HC Deb 17 November 1981 vol 13 cc126-9W
Mr. Field

asked the Secretary of State for Education and Science how many 16 to 19-year-olds, and what proportion of the age group, are undertaking education; and if he will give details of the kind of education.

Mr. Waldegrave

In the academic year 1980–81, 1,143,000 young people aged 16, 17 and 18 at August 1980 (47 per cent. of the age group) were undertaking full-time or part education, in school, university and public sector colleges in England and Wales. The detailed breakdown by type of education is as follows:

Number of students (000s) Percentage of age group
Schools 405 17
Non-advanced further education full-time and sandwich study 236 10
part-time day release study 287 12
other part-time day study 32 1
evening only study 112 5
Higher education (all modes of attendance) 70 3

Mr. Goodhew

asked the Secretary of State for Education and Science if he will make a statement, further to the Prime Minister's on 27 July, about the additional resources for the education of 16 to 19-year-olds.

Sir Keith Joseph

As the Prime Minister announced on 27 July—[Vol. 9, c. 834]—the Government are providing for an additional £60 million of public expenditure in the United Kingdom in 1982–83, to permit an extra 50,000 young people to stay on at school or college. The plans provide for £49.5 million of this total to be incurred in England in 1982–83; and for additional expenditure in England of £74 million in 1983–84.

Present conditions are encouraging more young people to continue their education after they reach the age of 16 so as to improve their skills. Local education authorities are eager to help and many authorities are already making great efforts.

Following discussion with the local authority associations, I have determined that the £49.5 million of additional planned expenditure in 1982–83 should be added to the total relevant expenditure for rate support grant purposes. There will be a corresponding increase in the total of local education authorities' grant-related expenditure (GRE), which will be apportioned between individual authorities according to estimates of the incidence of youth unemployment. Individual authorities' GREs in 1982–83 will thus be increased as follows:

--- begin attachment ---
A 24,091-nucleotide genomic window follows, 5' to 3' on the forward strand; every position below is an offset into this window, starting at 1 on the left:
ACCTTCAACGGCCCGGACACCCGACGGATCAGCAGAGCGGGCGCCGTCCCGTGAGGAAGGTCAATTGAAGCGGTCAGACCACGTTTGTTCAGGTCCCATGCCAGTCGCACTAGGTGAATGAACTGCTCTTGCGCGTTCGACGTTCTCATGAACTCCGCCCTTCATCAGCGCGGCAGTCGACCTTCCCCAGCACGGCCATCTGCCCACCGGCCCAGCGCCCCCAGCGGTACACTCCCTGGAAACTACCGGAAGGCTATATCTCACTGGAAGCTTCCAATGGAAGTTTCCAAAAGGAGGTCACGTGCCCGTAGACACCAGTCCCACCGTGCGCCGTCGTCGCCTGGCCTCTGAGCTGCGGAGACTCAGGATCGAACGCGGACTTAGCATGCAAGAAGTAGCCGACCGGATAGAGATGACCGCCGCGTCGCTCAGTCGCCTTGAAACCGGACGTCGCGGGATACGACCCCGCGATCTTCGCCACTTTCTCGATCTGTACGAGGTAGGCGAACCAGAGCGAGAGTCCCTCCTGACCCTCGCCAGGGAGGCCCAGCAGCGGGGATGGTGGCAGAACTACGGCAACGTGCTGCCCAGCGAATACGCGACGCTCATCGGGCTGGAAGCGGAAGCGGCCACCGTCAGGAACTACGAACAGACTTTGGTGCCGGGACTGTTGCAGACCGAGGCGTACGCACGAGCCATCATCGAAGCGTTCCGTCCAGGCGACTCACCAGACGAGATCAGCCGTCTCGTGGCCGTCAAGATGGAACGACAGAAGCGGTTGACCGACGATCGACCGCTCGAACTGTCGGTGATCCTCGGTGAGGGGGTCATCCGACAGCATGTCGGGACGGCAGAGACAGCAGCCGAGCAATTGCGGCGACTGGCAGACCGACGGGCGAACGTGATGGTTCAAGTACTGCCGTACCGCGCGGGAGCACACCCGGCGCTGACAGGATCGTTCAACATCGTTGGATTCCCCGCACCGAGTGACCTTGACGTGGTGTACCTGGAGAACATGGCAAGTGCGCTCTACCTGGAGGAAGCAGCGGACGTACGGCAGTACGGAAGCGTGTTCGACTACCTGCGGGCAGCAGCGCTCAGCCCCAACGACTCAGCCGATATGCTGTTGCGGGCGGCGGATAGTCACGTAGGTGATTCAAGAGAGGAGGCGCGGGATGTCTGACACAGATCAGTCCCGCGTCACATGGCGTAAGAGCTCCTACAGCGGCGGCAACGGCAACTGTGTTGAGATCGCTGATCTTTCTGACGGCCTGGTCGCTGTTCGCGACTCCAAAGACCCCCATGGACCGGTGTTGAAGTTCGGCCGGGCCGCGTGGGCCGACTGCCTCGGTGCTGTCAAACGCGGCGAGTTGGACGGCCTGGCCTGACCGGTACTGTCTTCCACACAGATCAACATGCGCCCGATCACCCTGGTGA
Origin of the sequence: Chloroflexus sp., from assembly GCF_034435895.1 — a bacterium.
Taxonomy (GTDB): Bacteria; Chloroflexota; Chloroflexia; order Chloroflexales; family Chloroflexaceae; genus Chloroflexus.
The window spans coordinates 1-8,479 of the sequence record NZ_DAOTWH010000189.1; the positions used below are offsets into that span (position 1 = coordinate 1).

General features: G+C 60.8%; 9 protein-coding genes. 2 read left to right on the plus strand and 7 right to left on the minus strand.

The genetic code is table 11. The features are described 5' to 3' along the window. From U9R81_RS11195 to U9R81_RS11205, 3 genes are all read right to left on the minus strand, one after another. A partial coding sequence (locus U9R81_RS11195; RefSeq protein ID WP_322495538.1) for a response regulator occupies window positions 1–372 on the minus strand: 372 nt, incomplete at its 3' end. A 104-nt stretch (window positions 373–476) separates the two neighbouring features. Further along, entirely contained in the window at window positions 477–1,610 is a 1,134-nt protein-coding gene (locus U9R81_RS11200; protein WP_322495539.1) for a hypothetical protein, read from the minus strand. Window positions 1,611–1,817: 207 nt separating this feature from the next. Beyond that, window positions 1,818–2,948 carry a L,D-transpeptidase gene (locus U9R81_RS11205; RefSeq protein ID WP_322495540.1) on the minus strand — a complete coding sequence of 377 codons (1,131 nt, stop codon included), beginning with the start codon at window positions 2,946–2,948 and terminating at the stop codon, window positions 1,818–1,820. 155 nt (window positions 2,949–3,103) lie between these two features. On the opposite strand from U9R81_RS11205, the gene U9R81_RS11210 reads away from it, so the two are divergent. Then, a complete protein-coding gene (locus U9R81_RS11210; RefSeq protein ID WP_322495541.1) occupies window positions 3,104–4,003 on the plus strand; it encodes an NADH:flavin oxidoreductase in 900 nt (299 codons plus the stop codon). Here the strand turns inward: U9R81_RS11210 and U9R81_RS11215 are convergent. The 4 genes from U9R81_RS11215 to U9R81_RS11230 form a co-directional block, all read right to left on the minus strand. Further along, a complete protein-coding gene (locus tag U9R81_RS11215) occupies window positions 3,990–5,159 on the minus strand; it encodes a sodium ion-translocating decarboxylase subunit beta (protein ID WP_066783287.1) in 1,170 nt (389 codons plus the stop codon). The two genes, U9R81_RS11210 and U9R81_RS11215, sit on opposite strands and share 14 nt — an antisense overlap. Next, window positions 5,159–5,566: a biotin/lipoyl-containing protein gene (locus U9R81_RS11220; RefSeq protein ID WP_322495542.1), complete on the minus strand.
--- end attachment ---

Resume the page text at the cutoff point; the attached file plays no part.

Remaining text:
Barking 178
Barnet 136
Bexley 162
Brent 190
Bromley 176
Croydon 211
Ealing 272
Enfield 92
Haringey 260
Harrow 70
Havering 209
Hillingdon 157
Hounslow 165
Kingston-upon-Thames 53
Merton 121
Newham 291
Redbridge 130
Richmond-upon-Thames 63
Sutton 99
Waltham Forest 217
Inner London Education Authority 2,627
Birmingham 1,523
Coventry 425
Dudley 296
Sandwell 572
Solihull 278
Walsall 384
Wolverhampton 504
Knowsley 347
Liverpool 1,013
St. Helens 294
Sefton 358
Wirral 478
Bolton 360
Bury 194
Manchester 777
Oldham 303
Rochdale 286
Salford 340
Stockport 318
Tameside 273
Trafford 223
Wigan 444
Barnsley 369
Doncaster 541
Rotherham 423
Sheffield 766
Bradford 501
Calderdale 239

Kirklees 566
Leeds 750
Wakefield 447
Gateshead 358
Newcastle upon Tyne 451
North Tyneside 272
South Tyneside 352
Sunderland 556
Isles of Scilly 2
Avon 872
Bedfordshire 481
Berkshire 542
Buckinghamshire 347
Cambridgeshire 487
Cheshire 1,139
Cleveland 1,031
Cornwall 278
Cumbria 592
Derbyshire 1,059
Devon 813
Dorset 368
Durham 826
East Sussex 346
Essex 1,236
Gloucestershire 465
Hampshire 1,301
Hereford and Worcester 562
Hertfordshire 724
Humberside 1,644
Isle of Wight 82
Kent 1,404
Lancashire 1,337
Leicestershire 770
Lincolnshire 624
Norfolk 535
North Yorkshire 467
Northamptonshire 584
Northumberland 319
Nottinghamshire 1,243
Oxfordshire 373
Shropshire 383
Somerset 280
Staffordshire 1,226
Suffolk 503
Surrey 503
Warwickshire 504
West Sussex 356
Wiltshire 432
ENGLAND 49,500

The increase in relevant expenditure will attract additional exchequer rate support grant at the rate determined for the grant settlement for 1982–83. The increases in GRE will therefore be reflected in authorities' grant entitlements. The best estimate is that nationally about 40 per cent.—approaching 20,000—of the additional young people will stay on in schools, and 60 per cent.—approaching 30,000—enrol for full-time courses in colleges of further education. How the additional resources are applied locally will be a matter for each individual authority to decide in the light of its particular circumstances, taking account of the balance of its educational provision and the nature of the demand from its young people. Many authorities are already responding, within the resources available to them, to the growing demand for education from 16 to 19-year-olds that is evident in many parts of the country. I am confident that all will try to make the best use of the resources available in order to offer young people courses of value to themselves, their future employers and the nation.

I shall review the arrangements for subsequent years in respect of this additional educational provision in the light of authorities' response to the Government's initiative in 1982–83.